McNeill warns of 'disaster of national proportions'Thursday, July 16, 2020
BY ALICIA DUNKLEY-WILLIS
With the country moving into a second phase of the reopening of borders to visitors, Opposition spokesman on tourism Dr Wykeham McNeill is claiming that visitors have been entering the island without being tested for COVID-19 and warned of “a disaster of national proportions” if this is not addressed.
Speaking in Parliament on Tuesday on the heels of the announcement by Tourism Minister Edmund Bartlett about the launch of phase 2A, featuring the reopening of the South Coast resilience corridor, Dr McNeill said while the development was welcomed he was “very concerned” about the issue which he found “very disturbing”.
“We had been given the assurance that the protocols are that all visitors into the island will be either tested or pretested. I am being reliably informed that over the last three days a number of visitors have been coming into the country without pretesting or border control testing because the system is breaking down somewhere,” McNeill told the House.
“If I am hearing that, I know you are hearing it too. This is totally unacceptable and is tantamount to a dereliction of duty and could lead to a disaster of national proportions if it is so and not dealt with immediately. The South Coast is unique, it is the home of community tourism and we want it to remain safe. We are all happy about the decision to reopen it, but it is the responsibility of the Government to keep the Jamaican citizens safe,” he said further.
In calling for verification of the information he said “we need to find out exactly how long it has been going on, what is happening with those persons who have entered the island without being tested, are they being monitored, are any restrictions put on them, and what is it we are doing about it because this cannot continue like this”.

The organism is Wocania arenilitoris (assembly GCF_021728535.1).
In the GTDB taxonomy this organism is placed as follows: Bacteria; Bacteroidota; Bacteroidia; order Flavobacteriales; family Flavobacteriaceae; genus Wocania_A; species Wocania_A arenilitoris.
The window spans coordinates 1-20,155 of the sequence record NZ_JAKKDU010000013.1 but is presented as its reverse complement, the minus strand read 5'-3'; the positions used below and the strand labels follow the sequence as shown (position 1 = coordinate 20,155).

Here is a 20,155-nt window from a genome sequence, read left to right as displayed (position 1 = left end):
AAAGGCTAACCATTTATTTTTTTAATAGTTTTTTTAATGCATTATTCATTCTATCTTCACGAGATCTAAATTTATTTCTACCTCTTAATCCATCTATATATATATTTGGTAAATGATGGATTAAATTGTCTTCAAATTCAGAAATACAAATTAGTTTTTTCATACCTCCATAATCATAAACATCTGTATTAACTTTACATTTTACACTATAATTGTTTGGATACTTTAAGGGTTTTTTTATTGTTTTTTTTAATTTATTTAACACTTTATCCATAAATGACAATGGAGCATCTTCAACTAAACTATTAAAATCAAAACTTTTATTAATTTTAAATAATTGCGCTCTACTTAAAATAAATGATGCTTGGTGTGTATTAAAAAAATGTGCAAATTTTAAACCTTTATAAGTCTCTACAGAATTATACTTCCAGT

“If this continues we may be putting ourselves in a position to lose all the gains we have recently made. You need to address these serious issues that could really derail everything you are working towards,” he added.
Bartlett responded, saying there were gaps in the information McNeill presented, but promised that checks would be made.
“We decided to do pretesting starting on the 20th of July because the 10th of July was when the visitors would upload their testing results. They started uploading then, so it wouldn't be fair for anybody to be saying to you that people are coming through who are not pretested because we didn't require pretesting; in fact we won't until the 20th,” the tourism minister countered.
“I can't speak to the question of people not being tested; we know the operations require it and the infrastructure is at the airport for it, so to the extent you have raised it I will take up the matter with the minister [of health and wellness] in that regard. I would then also caution as to how deep and hard we go at the minister and his team when in fact we are not very sure as to whether that information is accurate or not. It's not everything we hear sometimes that's worth repeating, even in Parliament, where we have some protection,” Bartlett said.
In his earlier statements, Bartlett said the comprehensive multi-phased approach to reopening the country's borders to visitors through the establishing of the resilience corridors has been an effective tool in managing visitor movement within the respective areas.
He said since the phased reopening of the sector began on June 15 the country has welcomed more than 35,000 visitors and residents. Bartlett said it was estimated that during July Jamaica will welcome a total 41,000 passengers — visitors and residents alike — resulting in US$80 million for the first month and a half of the reopening.
Phase 1 of the corridor runs along the main road from Negril, Westmoreland to Port Antonio, Portland on the island's North Coast, while phase 2A, featuring reopening of the South Coast corridor, spans Milk River in Clarendon to Negril, Westmoreland. On Tuesday, Bartlett said the other segment of the reopening of the southern corridor will take into consideration Treasure Beach in St Elizabeth and other areas on that coast.
He said to date 113 tourism accommodations along the north coast corridor have been certified as COVID-compliant while 13 have been certified along the phase 2a South Coast corridor for which certification continues. Attractions are the next element of the phase 2A reopening scheduled for July 21.